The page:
On May 1, General Motors became the first automaker to sign the “Climate Declaration,” which urges Congress to take action on global warming. That’s a big milestone, and a giant step for an automaker that fairly recently was bedded down with climate deniers.
The declaration, launched just last month with 33 signatories (it has 40 now), was created by the sustainable investing advocacy group Ceres and the related Business for Innovative Climate and Energy Policy. It says that taking a strong stand on global warming is “one of America’s greatest economic opportunities of the 21st century.”
Brian Bowen, a spokesman for Ceres, said that transportation is the second-largest source of greenhouse gas, after electric power. Signing the declaration was a major step for GM, and for the auto industry as a whole. “It’s a big turnaround, a massive shift from the days when Detroit was trying to stop cars from having catalytic converters,” Bowen said. Ceres’ goal, he added, was to get car companies “to take sustainability as seriously as they do financial reporting.”
GM is a pragmatic company, and it’s bowing to a growing acceptance, reflected in polls, that climate change is real. It’s the majority sentiment today, though somewhat down from past years (because of “Climategate” and a steady drumbeat from Congressional leaders and other deniers). Stronger storm intensity as dramatized by Hurricane Sandy is one reason belief is on the upswing, and a near-unified scientific opinion is another. In a new Gallup poll, 58 percent say they worry “a great deal” or at least a fair amount about global warming, and that’s ticked up from 51 percent in 2011.
Mike Robinson, GM’s vice president of sustainability and global regulatory affairs, says that GM has been affiliated with Ceres for more than 20 years, and that signing the declaration generated “a lot of discussion internally.” GM was the first big industrial company signed, and Robinson said that “symbolically meant a lot to Ceres.”
GM’s signature on that document should “end any doubt” about where the company stands on global warming, Robinson said. “There is overwhelming scientific consensus that something is happening to the climate," he said. "We can talk about what percentage of that is manmade, but it really doesn’t matter to what GM should do as a company. We have to show leadership.”
Now GM is talking about being a “change agent” in the auto industry. It has a new set of environmental commitments. CEO Dan Akerson has called on President Obama to work up a 30-year energy policy for the U.S., something that I’ve also heard Bill Ford talk about. Long-term thinking hasn’t actually been the car industry’s strong suit. GM, which is very proud of its zero waste assembly plants (with the goal of reducing energy intensity 20 percent by 2020), has been honored by the American Carbon Registry’s Corporate Excellence Award, and was an EPA Energy Star partner of the year. It has a new set of environmental commitments, and good-citizen sustainability reports.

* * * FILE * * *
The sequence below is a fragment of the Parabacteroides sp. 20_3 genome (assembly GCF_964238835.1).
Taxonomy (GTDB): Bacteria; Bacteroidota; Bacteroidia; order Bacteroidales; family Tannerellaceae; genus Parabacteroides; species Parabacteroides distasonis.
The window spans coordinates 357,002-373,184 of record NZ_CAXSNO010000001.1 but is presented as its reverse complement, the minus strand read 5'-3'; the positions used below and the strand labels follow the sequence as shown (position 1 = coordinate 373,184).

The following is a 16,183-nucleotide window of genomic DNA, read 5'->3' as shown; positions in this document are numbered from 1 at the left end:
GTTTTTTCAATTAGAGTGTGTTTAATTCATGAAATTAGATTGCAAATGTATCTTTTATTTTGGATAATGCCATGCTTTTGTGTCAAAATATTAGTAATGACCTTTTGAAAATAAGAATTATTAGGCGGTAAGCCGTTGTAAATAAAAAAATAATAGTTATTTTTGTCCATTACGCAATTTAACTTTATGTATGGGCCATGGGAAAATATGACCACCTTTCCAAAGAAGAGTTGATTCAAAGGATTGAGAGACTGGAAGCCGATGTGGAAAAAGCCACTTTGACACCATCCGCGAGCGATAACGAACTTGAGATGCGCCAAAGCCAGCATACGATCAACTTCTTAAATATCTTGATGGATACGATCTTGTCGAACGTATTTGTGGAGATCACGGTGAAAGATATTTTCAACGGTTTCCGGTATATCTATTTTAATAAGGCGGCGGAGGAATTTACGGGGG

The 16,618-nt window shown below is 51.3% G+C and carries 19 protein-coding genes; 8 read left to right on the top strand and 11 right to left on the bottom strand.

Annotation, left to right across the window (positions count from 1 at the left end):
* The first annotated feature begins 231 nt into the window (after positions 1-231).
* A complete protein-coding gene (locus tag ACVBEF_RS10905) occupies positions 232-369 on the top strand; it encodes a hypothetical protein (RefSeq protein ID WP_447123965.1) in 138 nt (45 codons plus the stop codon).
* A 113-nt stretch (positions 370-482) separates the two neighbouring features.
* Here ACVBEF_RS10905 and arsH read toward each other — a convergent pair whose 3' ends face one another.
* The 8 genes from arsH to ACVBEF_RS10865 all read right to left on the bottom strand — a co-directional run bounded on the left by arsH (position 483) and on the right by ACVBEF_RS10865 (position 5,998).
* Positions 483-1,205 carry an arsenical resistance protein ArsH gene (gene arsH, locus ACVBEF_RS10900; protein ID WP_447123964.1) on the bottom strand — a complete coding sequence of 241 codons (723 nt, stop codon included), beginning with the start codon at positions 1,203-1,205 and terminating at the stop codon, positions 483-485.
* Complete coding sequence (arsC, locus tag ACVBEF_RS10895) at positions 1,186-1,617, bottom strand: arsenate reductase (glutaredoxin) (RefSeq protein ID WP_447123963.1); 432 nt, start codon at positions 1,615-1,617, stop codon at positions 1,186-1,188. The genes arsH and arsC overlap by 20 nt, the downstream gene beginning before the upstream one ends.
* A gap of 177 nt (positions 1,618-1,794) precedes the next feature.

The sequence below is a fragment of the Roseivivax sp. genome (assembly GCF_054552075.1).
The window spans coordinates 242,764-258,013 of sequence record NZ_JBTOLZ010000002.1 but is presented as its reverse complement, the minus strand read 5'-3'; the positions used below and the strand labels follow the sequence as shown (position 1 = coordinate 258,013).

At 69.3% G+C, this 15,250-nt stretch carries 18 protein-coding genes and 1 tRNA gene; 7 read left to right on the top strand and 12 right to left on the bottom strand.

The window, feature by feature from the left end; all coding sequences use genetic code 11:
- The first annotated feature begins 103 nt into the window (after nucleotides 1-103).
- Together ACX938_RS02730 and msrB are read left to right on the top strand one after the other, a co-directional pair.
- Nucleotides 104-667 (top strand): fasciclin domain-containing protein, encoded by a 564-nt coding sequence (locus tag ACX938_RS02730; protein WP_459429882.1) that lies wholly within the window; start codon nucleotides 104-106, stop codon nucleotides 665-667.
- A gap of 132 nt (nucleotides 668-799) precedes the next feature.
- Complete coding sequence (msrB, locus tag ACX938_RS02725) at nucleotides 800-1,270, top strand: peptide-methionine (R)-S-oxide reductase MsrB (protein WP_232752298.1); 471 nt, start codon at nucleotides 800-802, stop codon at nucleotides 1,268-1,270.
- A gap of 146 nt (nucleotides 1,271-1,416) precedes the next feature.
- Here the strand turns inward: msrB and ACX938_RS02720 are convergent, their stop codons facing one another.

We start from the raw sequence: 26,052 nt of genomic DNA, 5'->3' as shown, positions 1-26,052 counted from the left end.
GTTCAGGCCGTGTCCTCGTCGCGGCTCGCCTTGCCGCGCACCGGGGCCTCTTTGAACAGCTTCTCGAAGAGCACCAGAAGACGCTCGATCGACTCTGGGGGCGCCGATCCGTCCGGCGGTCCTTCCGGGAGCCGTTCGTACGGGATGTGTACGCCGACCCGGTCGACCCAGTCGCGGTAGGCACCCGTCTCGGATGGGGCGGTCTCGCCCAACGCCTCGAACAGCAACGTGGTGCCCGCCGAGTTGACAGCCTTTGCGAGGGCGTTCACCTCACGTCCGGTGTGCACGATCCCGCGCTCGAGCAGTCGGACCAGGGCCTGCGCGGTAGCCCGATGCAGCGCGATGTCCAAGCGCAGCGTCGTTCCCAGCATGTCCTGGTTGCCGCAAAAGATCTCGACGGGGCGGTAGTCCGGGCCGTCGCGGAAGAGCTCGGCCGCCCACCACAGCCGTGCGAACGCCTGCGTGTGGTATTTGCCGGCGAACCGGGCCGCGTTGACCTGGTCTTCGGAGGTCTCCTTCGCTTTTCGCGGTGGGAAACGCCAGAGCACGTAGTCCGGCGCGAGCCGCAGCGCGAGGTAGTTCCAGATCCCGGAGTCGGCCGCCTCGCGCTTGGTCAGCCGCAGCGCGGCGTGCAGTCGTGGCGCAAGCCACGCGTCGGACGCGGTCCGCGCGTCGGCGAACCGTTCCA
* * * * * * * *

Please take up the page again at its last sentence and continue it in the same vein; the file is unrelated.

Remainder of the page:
It wasn’t always thus. In both 2010 and 2011, the General Motors Foundation donated $15,000 to the Heartland Institute think tank, which is epically climate skeptical. That prompted an outcry from environmentalists, expressed in a campaign called Forecast the Facts. “Global Warming: Was it Ever Really a Crisis?” is one of the milder taglines from Heartland. The group’s Center on Climate and Environmental Policy produces a steady stream of global warming denial.
GM told critics back then that Heartland was merely fostering debate. But a year ago, the largest American automaker finally announced it was abandoning its support for the institute, in large part because of a growing conviction that climate change is real.
Earlier, GM had been a charter member (along with ExxonMobil, Ford, the U.S. Chamber of Commerce, and others) of the Global Climate Coalition (GCC), yet another denier, which fought tooth and nail against the Kyoto Treaty. GM dropped out of GCC in 2000; Ford departed in 1999. Sourcewatch says that GCC was “was one of the most outspoken and confrontational industry groups in the United States battling reductions in greenhouse gas emissions” before it disbanded in early 2002.
Here's CEO Dan Akerson on video at a key moment, shepherding General Motors away from climate denial, and putting some distance between the company and Heartland. His role is obviously key in understanding GM's rapid turnaround. (It certainly wasn't former vice chairman Bob Lutz, who legendarily said that global warming is "a crock of *#$%%^," but championed the Volt anyway.)
I have to give GM credit. It’s putting its money where its mouth is. It’s commited to investing as much as $40 million in the Chevrolet Carbon Reduction Initiative, which is working on community projects across the U.S. and aims to cut eight million metric tons of carbon dioxide emissions.
I asked Robinson if he could see a time, however distant, when GM would sell only electric cars. “I don’t think in my lifetime, because of practical realities,” he said. “But I think we’ll see a higher and higher percentage of electrified vehicles. I’m not smart enough to know what will be on the road in 2020.”
The Climate Declaration has also been signed by eBay, Ikea, Stonyfield Yogurt, Timberland Patagonia, Adidas, Intel, and Ben and Jerry’s. New signatories, along with GM, include Autodesk, Burton Surfboards, Eastern Bank, Method Products and Novelis.